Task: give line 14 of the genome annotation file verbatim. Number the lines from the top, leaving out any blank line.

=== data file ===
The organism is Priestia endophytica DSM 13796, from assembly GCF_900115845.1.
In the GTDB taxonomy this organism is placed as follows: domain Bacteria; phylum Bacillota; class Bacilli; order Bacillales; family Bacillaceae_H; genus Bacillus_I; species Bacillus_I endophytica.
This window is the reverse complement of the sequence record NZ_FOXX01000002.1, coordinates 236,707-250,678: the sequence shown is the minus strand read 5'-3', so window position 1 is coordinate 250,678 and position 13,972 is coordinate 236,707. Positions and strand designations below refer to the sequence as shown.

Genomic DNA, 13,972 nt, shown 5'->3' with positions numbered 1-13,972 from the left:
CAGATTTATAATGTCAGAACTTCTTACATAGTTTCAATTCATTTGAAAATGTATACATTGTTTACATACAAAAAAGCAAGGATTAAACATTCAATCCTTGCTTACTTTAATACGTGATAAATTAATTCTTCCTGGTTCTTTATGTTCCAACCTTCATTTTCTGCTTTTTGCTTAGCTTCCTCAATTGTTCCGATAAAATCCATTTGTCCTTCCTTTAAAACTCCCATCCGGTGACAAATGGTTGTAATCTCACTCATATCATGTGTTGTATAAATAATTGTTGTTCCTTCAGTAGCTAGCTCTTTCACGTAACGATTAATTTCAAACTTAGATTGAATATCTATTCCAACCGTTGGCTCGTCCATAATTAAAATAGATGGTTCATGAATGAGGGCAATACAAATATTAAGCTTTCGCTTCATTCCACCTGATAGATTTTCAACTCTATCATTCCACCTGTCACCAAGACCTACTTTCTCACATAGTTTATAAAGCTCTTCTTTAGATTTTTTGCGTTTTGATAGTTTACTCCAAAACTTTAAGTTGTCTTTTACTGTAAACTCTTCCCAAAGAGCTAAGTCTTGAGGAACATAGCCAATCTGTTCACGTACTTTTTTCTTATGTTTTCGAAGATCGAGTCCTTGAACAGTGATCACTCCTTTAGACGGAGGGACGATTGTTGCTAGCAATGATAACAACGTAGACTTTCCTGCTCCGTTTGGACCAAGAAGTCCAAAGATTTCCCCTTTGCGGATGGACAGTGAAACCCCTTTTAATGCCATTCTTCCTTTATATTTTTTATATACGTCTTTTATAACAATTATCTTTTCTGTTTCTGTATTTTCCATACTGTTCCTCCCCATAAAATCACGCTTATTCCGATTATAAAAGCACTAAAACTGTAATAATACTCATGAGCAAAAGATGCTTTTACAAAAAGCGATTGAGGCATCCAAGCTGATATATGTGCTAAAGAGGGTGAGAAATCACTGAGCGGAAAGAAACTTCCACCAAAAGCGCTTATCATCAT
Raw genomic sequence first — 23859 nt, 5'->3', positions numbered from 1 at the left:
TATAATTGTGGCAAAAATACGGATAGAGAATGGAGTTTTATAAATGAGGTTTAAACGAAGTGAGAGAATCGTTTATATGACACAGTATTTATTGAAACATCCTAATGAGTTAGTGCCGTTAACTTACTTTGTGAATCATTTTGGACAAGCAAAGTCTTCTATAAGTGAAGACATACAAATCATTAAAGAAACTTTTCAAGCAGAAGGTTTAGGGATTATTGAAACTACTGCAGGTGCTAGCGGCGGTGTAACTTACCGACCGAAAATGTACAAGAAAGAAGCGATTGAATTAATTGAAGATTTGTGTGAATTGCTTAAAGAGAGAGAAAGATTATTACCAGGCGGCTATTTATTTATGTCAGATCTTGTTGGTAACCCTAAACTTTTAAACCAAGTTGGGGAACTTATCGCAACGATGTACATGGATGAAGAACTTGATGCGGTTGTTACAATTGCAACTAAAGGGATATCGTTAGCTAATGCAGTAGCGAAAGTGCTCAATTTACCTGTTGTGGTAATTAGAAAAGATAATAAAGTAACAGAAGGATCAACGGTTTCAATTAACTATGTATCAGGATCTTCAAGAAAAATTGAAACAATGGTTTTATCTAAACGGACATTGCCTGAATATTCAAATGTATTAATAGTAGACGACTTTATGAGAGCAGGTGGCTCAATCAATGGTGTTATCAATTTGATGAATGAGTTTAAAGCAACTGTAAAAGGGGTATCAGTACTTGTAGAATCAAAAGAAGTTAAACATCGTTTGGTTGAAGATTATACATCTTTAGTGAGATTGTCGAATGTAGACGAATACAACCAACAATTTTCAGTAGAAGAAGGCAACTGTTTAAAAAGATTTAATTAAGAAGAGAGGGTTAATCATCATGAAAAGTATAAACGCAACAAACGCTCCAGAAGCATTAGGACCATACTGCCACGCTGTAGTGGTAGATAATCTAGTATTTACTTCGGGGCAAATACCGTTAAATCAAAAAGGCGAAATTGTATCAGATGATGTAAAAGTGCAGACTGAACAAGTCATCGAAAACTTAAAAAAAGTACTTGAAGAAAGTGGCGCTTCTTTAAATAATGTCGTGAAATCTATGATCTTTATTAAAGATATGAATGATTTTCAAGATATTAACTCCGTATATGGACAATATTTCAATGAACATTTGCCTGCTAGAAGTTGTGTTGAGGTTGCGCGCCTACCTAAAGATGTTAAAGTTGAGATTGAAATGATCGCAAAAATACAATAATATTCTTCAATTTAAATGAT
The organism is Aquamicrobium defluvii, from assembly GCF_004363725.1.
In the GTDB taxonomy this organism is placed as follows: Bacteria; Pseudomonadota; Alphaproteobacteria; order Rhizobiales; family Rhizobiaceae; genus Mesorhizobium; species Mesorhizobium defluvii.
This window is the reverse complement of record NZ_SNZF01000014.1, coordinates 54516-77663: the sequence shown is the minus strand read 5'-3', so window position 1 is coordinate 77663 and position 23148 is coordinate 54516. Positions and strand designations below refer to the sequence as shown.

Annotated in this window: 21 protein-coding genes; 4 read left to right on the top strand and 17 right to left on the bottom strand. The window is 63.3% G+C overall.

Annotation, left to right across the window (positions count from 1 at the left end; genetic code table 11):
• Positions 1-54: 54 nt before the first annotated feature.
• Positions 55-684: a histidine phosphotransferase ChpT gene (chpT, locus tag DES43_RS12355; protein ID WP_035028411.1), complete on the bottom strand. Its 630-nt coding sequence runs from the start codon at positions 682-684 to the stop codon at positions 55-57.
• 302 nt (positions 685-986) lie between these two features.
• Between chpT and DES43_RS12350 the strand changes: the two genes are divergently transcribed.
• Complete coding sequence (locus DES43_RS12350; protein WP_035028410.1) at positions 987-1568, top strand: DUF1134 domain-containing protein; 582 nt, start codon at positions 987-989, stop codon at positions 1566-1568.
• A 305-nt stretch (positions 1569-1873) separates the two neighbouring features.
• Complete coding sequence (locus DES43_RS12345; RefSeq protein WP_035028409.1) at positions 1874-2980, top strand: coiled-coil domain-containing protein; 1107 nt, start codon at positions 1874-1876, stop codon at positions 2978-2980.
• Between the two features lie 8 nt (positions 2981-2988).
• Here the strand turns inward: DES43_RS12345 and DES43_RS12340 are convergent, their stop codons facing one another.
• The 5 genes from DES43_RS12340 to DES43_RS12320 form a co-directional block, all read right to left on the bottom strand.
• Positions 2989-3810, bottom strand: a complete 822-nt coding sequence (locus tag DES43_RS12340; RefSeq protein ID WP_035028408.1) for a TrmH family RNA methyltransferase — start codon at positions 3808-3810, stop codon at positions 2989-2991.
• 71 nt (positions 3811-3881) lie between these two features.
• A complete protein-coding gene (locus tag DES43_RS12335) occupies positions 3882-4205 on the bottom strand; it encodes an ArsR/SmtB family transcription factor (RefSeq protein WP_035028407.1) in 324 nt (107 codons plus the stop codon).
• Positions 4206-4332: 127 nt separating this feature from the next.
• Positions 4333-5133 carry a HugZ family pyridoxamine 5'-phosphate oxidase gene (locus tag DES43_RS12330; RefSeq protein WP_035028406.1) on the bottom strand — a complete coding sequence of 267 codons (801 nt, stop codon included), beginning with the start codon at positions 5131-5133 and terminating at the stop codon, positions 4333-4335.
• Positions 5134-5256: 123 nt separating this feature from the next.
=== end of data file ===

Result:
• Positions 55-684: a histidine phosphotransferase ChpT gene (chpT, locus tag DES43_RS12355; protein ID WP_035028411.1), complete on the bottom strand. Its 630-nt coding sequence runs from the start codon at positions 682-684 to the stop codon at positions 55-57.